Alexander Wang x H&M

*Caution: Author of this article is most definitely biased because she happens to be obsessed with Alexander Wang and his seemingly endless pit of talent.*

 
Alexander Wang, since leaving Parson’s in 2005, has developed a name brand which is practically synonymous with New York City and sportswear. This label, with it’s growth and increasing popularity, has become a widely recognized brand, and is now expanding to collaborate with H&M and spread the Alexander Wang name down to the masses. 
 
From the photos Instagrammed in the months leading up to it’s release on November 6th, there was a smattering of clearly sports-inspired silhouettes. Of course, each had their own crucial details that identified them as part of the Alexander Wang x H&M collection, whether it be the gray/black color scheme, the bold WANG letters, or the inventive shapes. 

While I do love Alexander Wang, I’m not going to lie; this collection disappointed me. There were a few pieces that I would die for, such as the Fitted Dress and the Crocodile Textured Top, and I thought that the silhouettes were very indicative of Wang’s usual aesthetic. Overall, I felt that the marketing department took a bigger role in the design of the collection, and thus it had a very different feel to it. I know that I’m writing this as an idealist, but I wish that the collection had been focused on the designs and the quality of the clothing itself and not who the designer is. I’ve found that a lot of designer collaborations with chain stores focus on over-branding the clothing. When they do this, they assure that the people who buy it solely for the designer label will, in fact, buy most of the collection. After looking through the whole collection, it seems that Wang and H&M made those people their target demographic. That being said, I do appreciate the fact that Wang designed and entirely original collection for this collaboration when it would’ve been easier, and most likely just as profitable, to use old graphic designs and styles from seasons past that were hits, such as the Parental Advisory logo and the barcodes. 

Going in, the only other concern that crossed my mind was the possibility of bad quality materials. In past designer collaborations, H&M has skimped out on the fabrics to keep the prices down (or to create a larger profit margin). Unfortunately, my concerns were reversed once the collection was available for full preview online, and the  prices were released. It seemed that my original concerns were quite different from the reality of the situation, and that the fabric was full quality, but the price range was generally above H&M standards. Where did the $24.99 sweaters go? While I do concede that the tee shirts and such were in a reasonable range, I was disappointed that the dresses, jackets and thicker sweaters were all over $100. The reality of the matter is that H&M caters to a demographic that usually cannot afford Alexander Wang pricing, which is why the higher prices are discouraging. If I can’t afford Alexander Wang, how am I expected to be able to afford a $349 Alexander Wang x H&M jacket? These price levels on some of the items do concern me, but the prices seem relatively accurate when you add up the material, seemingly good quality of the items and the name attached.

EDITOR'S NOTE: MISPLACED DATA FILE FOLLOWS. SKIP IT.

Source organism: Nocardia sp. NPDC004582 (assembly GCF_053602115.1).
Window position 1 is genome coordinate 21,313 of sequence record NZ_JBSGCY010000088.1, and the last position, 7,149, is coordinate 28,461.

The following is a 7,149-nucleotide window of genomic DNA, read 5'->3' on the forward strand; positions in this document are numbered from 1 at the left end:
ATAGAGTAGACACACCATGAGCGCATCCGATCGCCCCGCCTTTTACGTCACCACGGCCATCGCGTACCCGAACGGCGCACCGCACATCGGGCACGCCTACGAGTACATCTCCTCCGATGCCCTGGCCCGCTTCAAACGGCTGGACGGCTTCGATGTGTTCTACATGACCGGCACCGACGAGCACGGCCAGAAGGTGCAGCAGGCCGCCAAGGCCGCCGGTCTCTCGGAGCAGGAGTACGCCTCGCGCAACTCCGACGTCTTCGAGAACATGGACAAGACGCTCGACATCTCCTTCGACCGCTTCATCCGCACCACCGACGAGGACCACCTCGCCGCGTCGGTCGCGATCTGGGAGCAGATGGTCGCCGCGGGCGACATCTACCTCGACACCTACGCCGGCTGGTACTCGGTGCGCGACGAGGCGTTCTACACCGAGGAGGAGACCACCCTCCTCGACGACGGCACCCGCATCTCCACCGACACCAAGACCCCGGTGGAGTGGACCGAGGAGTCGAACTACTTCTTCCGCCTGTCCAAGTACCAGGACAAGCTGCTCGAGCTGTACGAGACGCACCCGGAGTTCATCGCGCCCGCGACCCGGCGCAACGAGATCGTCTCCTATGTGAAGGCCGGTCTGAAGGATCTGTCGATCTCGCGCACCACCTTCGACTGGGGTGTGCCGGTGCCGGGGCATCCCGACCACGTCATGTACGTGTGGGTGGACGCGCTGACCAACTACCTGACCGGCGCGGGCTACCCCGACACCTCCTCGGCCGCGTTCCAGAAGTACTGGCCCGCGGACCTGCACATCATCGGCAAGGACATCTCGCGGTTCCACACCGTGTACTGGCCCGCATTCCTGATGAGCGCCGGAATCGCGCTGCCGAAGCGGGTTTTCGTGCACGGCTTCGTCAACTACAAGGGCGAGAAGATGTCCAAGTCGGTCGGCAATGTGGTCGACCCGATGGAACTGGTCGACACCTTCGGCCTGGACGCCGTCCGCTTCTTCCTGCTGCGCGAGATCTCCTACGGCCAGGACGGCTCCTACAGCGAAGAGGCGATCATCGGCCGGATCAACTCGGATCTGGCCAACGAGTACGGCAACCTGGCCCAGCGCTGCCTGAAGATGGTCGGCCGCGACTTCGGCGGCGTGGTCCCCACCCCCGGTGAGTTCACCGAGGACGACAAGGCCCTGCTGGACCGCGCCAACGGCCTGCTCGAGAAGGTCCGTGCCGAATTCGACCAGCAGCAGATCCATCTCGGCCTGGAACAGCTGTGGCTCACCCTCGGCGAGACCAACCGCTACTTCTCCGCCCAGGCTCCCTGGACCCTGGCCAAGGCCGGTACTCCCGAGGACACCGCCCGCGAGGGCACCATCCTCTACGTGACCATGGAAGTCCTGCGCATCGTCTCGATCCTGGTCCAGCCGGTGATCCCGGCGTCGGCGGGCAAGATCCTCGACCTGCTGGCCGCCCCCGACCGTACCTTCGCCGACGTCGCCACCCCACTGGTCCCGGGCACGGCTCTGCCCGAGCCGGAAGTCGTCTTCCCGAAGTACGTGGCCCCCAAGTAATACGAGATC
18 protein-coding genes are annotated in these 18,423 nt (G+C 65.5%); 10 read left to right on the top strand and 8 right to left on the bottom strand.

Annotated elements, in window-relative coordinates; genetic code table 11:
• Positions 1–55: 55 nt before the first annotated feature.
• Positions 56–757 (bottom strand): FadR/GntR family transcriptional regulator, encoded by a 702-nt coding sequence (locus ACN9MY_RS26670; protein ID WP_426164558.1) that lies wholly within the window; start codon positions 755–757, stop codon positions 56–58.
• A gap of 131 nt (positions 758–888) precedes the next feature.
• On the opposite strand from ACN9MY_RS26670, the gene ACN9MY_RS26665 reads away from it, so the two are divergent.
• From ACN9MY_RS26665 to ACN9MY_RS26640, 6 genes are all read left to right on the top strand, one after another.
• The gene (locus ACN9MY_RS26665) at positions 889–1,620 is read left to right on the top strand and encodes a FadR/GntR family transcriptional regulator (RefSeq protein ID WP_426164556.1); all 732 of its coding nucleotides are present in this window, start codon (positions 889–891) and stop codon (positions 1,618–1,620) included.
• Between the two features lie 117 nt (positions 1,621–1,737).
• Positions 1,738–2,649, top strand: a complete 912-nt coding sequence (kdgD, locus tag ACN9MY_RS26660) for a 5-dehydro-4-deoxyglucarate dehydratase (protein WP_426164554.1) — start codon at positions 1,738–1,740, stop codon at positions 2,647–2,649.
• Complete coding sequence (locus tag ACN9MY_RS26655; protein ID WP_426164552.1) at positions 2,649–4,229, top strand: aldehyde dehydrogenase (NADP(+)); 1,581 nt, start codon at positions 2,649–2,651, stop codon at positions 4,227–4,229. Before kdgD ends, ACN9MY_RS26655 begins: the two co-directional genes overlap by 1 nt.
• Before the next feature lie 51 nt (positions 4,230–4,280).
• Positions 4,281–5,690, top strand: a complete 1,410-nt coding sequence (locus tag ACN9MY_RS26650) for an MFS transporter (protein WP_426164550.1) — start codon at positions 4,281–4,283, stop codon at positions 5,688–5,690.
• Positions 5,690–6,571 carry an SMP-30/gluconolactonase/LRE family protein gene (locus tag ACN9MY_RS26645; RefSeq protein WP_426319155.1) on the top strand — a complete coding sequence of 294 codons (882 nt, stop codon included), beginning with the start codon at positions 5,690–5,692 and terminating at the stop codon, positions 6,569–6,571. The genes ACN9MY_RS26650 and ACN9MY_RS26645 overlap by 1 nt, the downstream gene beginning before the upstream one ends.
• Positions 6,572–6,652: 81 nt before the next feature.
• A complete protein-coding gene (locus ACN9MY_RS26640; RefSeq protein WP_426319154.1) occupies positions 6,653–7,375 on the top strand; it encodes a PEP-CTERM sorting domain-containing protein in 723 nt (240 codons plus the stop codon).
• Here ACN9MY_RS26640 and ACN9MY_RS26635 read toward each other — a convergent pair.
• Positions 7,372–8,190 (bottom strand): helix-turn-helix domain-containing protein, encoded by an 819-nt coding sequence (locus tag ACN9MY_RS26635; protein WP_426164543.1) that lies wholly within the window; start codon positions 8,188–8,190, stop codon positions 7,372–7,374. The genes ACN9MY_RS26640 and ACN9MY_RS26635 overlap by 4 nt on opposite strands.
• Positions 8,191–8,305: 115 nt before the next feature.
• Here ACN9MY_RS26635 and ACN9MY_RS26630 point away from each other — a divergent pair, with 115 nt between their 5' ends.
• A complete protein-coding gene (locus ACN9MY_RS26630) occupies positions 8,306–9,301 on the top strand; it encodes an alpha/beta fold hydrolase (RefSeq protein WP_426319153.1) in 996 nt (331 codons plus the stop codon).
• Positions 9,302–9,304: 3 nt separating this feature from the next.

In Miami, I checked out the collection in stores on November 6th along with many other people. As I’m sure you are aware, the collection was entirely sold out online during that day. I’m still holding out hope that my Fitted Dress (that I never ordered) will magically appear at my door step by way of the fashion gods.
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